Unable to move on, Kashima Reiko wanders around the world looking for her missing legs. She mostly appears in school bathrooms, but she might appear at your own bathroom at midnight as well. If she sees you, she will ask you where her legs are. The correct answer is “on the Meishin Express” and if she asks who told you that, the answer is “Kashima Reiko told me that.”

If she gets tricky, she will ask you if you know her name. But don’t say Kashima (it’s a trap) say “Mask Demon Death” instead, since Ka is Kamen (Mask), Shi is Shinin (Death person) and Ma is Demon. Make sure to remember the proper answers, because if you’re unable to give them, she will tear off your legs. Good luck!


Kiyohime is a powerful demon woman and a famous antagonist in Japanese literature. Hers is an ancient legend, situated during the reign of Emperor Daigo (885-930), and it has been retold multiple times.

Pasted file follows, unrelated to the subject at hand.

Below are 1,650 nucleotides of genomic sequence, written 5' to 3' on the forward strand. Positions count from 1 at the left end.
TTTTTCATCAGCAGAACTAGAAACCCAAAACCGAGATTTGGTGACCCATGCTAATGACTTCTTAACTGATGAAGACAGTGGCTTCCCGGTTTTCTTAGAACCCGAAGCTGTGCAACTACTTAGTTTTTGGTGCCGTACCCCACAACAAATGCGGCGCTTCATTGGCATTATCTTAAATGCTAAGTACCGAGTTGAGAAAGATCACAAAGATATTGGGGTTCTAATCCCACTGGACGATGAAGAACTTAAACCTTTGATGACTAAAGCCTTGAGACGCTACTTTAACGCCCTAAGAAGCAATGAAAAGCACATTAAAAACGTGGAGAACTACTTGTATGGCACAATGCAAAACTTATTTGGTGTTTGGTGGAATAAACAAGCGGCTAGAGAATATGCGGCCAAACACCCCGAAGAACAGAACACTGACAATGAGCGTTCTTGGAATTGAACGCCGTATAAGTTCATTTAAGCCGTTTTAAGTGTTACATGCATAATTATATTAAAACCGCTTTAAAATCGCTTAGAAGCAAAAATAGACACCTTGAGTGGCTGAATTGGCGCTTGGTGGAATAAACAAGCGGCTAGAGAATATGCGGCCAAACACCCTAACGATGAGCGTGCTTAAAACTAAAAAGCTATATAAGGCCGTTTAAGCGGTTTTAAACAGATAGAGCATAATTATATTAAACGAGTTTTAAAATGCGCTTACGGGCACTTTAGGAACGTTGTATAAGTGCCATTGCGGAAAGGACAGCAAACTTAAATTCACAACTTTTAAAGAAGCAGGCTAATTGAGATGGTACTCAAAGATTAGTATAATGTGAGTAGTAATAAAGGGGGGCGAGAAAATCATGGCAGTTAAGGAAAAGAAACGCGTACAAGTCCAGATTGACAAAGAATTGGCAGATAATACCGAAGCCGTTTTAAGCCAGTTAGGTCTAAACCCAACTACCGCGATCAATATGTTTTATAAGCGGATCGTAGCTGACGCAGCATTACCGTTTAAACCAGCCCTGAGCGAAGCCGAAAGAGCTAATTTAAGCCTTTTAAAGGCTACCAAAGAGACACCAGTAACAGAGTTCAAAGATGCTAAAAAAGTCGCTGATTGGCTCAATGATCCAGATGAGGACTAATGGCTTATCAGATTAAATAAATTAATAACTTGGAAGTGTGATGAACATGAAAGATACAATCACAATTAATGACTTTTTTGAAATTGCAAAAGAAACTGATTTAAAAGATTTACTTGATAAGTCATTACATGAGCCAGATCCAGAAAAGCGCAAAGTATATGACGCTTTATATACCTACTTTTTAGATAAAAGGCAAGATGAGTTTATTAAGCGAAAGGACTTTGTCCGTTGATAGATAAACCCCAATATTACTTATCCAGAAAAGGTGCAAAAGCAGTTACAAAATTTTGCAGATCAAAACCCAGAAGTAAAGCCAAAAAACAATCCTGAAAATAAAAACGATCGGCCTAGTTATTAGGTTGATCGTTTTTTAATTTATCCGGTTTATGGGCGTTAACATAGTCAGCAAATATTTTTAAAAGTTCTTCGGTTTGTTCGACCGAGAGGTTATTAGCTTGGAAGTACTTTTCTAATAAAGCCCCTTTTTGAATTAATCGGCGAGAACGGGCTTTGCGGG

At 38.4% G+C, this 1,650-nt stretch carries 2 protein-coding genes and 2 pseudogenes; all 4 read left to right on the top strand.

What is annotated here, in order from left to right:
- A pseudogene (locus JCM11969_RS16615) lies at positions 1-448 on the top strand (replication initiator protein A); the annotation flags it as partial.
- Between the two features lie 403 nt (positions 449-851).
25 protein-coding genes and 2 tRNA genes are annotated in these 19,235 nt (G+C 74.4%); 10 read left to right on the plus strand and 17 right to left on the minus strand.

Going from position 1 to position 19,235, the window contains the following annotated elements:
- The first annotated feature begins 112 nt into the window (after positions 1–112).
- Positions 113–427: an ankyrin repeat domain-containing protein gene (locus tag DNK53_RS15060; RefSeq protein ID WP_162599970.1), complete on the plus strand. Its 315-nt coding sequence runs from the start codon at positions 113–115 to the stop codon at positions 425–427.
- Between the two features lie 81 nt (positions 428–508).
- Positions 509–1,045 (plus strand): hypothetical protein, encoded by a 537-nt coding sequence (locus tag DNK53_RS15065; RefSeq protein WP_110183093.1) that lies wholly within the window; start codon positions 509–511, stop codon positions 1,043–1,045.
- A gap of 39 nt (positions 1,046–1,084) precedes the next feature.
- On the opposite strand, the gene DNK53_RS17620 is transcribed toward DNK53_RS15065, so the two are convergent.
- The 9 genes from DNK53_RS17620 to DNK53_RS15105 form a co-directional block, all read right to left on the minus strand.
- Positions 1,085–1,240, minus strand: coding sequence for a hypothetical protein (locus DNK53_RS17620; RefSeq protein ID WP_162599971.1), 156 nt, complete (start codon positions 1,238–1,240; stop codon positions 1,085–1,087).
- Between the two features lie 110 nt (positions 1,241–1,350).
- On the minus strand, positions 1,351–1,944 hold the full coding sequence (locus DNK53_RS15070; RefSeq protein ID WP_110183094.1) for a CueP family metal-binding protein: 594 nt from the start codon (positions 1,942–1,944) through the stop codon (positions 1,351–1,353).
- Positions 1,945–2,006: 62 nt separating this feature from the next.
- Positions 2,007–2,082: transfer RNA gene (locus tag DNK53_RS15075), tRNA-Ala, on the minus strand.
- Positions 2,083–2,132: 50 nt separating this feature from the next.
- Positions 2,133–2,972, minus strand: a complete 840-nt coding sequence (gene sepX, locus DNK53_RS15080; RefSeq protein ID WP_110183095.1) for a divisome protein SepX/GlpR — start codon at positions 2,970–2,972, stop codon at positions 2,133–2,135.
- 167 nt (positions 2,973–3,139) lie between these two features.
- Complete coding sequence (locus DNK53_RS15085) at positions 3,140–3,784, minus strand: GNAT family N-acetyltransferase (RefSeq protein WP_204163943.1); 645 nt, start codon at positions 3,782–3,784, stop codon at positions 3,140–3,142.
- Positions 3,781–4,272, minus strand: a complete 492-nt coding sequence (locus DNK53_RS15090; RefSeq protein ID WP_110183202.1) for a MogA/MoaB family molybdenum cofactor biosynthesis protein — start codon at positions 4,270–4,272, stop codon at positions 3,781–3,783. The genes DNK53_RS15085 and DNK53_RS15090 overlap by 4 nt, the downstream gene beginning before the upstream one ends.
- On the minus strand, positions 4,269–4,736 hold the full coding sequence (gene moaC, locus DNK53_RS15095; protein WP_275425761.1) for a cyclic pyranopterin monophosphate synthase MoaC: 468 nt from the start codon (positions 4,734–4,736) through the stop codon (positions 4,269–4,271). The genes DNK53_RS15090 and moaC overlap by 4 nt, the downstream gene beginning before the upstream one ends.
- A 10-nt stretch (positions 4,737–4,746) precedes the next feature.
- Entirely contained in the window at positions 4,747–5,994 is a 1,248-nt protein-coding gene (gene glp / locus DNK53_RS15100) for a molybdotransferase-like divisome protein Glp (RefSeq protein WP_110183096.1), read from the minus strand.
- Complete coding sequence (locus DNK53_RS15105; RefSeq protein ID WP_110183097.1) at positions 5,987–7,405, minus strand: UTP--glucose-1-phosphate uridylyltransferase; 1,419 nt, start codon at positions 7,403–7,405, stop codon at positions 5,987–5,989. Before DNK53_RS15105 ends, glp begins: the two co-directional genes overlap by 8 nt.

The core of the story centers around Kiyohime, who fell in love with Anchin, a handsome priest. However, at some point, Anchin found himself unable to return her affections. In some versions, the reasons are unknown. In others, he joked that he would married her when she came of age, only to be pursued and taken seriously. So he ran away from her.

Feeling deceived, Kiyohime chased after him. When he jumped on a boat to escape her over a river, she swam after him. On the river, such was her rage that she transformed into a giant, fire-breathing snake.

Once he reached land, Anchin tried to take refuge in a giant temple bell, but Kiyohime wrapped herself around it and breathed fire, melting the bell and burning him alive. “Hell has no fury like a woman scorned,” I suppose.

And speaking of hell…

Uji no Hashihime

The look of someone that means business